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There is a one of my team members who is constantly distracted by personal communication (phone calls, messages). That started a couple of weeks ago and obviously affects his productivity.

I tried asking some general questions (whether everything is OK, if he needs any help or time off, etc.) as I did not want to be intrusive and the answer was always negative, i.e. he preferred not to share any details.

I am a tech person and since we're a small company we don't have HR to consult with or ask them to take care of that.

How can I approach this issue? Should I keep trying to talk to him to get more details? Try something else?

UPDATE 1: we do not have "no personal phone" policy and I personally do not have any problem with somebody making a personal call during work hours as long as it does not affect others or productivity.

  • Are you this employee's manager or is he in any other capacity reporting to you? Does your work depend on his work? – Niko1978 Jun 19 at 8:51
  • @Niko1978 I am tech lead and a manager. I'd say teams work depends on him – Asahi Jun 19 at 8:53
  • Do you have an objective way of "measuring" the productivity of the team member? – GittingGud Jun 19 at 9:11
  • @GittingGud every task is being estimated by the person going to perform it and then start and end time is logged using ticket tracking system. – Asahi Jun 19 at 9:14
  • @Asahi And the team member in question is not meeting their own deadlines or just sets time estimates with a lot of down time included? – GittingGud Jun 19 at 9:18
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That started a couple of weeks ago and obviously affects his productivity.

In your comments you indicate that you are this person's manager. A such, you owe it to him to understand what is going on and point out the affect on his productivity.

Talk to him privately. Mention that you have seen his productivity decline and that it appears to coincide with a significant change in the volume of personal calls.

Make sure that you convey that you don't want to intrude, but that you are concerned about the decrease in productivity. Ask if there is anything you can do.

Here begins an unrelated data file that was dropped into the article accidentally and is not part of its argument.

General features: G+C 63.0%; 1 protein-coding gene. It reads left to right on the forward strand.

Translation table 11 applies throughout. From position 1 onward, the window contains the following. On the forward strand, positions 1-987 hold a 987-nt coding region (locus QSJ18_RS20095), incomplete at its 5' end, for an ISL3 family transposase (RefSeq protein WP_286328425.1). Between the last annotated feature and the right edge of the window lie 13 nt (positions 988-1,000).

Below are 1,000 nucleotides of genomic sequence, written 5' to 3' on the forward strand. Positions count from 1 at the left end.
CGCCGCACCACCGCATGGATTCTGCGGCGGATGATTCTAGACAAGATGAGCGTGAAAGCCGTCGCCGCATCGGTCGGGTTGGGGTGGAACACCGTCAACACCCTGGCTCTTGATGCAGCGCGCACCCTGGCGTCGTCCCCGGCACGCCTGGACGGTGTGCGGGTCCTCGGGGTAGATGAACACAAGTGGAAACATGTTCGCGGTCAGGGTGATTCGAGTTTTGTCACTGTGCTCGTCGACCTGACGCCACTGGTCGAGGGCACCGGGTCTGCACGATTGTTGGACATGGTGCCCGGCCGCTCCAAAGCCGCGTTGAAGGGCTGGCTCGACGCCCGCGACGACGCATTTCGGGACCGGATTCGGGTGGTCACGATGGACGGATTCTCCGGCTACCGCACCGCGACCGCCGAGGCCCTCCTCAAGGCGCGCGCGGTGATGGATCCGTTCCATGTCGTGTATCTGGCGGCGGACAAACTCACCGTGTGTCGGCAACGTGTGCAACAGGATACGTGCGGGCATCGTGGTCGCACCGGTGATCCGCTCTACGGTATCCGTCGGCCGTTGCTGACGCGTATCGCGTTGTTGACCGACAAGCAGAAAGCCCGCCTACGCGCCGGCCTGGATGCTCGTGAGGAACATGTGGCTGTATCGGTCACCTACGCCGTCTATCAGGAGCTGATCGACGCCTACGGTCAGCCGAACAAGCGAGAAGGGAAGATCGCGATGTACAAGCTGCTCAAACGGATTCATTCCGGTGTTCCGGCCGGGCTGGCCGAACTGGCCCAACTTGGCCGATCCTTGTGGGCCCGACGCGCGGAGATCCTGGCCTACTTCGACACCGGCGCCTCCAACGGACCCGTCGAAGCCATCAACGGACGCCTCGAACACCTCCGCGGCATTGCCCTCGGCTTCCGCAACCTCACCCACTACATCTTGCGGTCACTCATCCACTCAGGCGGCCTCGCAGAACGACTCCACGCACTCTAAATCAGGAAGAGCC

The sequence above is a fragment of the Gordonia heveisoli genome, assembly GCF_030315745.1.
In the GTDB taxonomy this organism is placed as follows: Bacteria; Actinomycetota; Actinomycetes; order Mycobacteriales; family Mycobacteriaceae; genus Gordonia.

If he still doesn't want to talk about it, say that it's okay, but you'd like to get together again in a couple of weeks to discuss if his productivity has improved or not, and schedule the meeting.

In short, focus on the productivity not the phone calls (since you don't have any policy against personal phone calls). Try to see help him see that the change occurred a couple of weeks ago, that you noticed, and that his decreased productivity was noticed. Sometimes that's all you'll need to do.

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Be polite but straight about this.

Don't ask about his personal life (because that's his issue to deal with (if he has an issue)). Ask about his productivity and point out that it doesn't look as though he's producing work to the same amount or quality as the rest of the team.

Offer to help in his project work. If he doesn't wish to work to the same standards as the rest of the team, this it's his decision about where to go from there.

  • "doesn't look productive" is kind of a gotcha specially in development, so I'd probably have some data at hand to prove the performance decline. If there isn't any maybe figuring that out would be the actual problem to tackle. – lucasgcb Jun 19 at 10:06
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    @lucasgcb from comments, it appears that each team member estimates and works on their own work items. If one person's estimates are consistently higher than others for similar work (or over-runs estimates consistently), then there's your data right there. – Snow Jun 19 at 10:14
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Meet up with the employee in private, and be more direct about what you've noticed:

I see you on your phone a lot these days, but we have enough work to get on with and you aren't meeting your deadlines. I feel like your phone is a distraction to you, is there any reason why you need to use it so often?

It is normal not to use personal phones at work. Don't feel bad about being straightforward. If he doesn't let you know about the situation, you should mention this to your boss, as it is unfair to other employees.

  • @GittingGud If he gets benefits - being able to use phone during work, and others do not, then he is being unfair to the team. Either way, I've edited it so it is more in line with what was discussed in the comments. – Tryb Ghost Jun 19 at 9:26
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    I'd personally not bring up the phone and keep the conversation factual, the problem is the productivity. What you can do instead of accusing is offer yourself to help if there's anything out of the ordinary - if they say no then you are to expect improvement and if they say yes you listen to them and comply if the situation is sensible. Also I see no reason to ever have this sort of conversation on breaks. – lucasgcb Jun 19 at 10:19
  • @lucasgcb The idea is that it is far away from working environment, which means that colleagues next to him won't over hear it and are likely to be minding their own business on a break. But it depends on the structure of the workplace. It is also to make it more casual than make it seem like a major issue. – Tryb Ghost Jun 19 at 11:09
  • That makes a lot more sense. I've suggested an edit to generalize it a bit. – lucasgcb Jun 19 at 11:14

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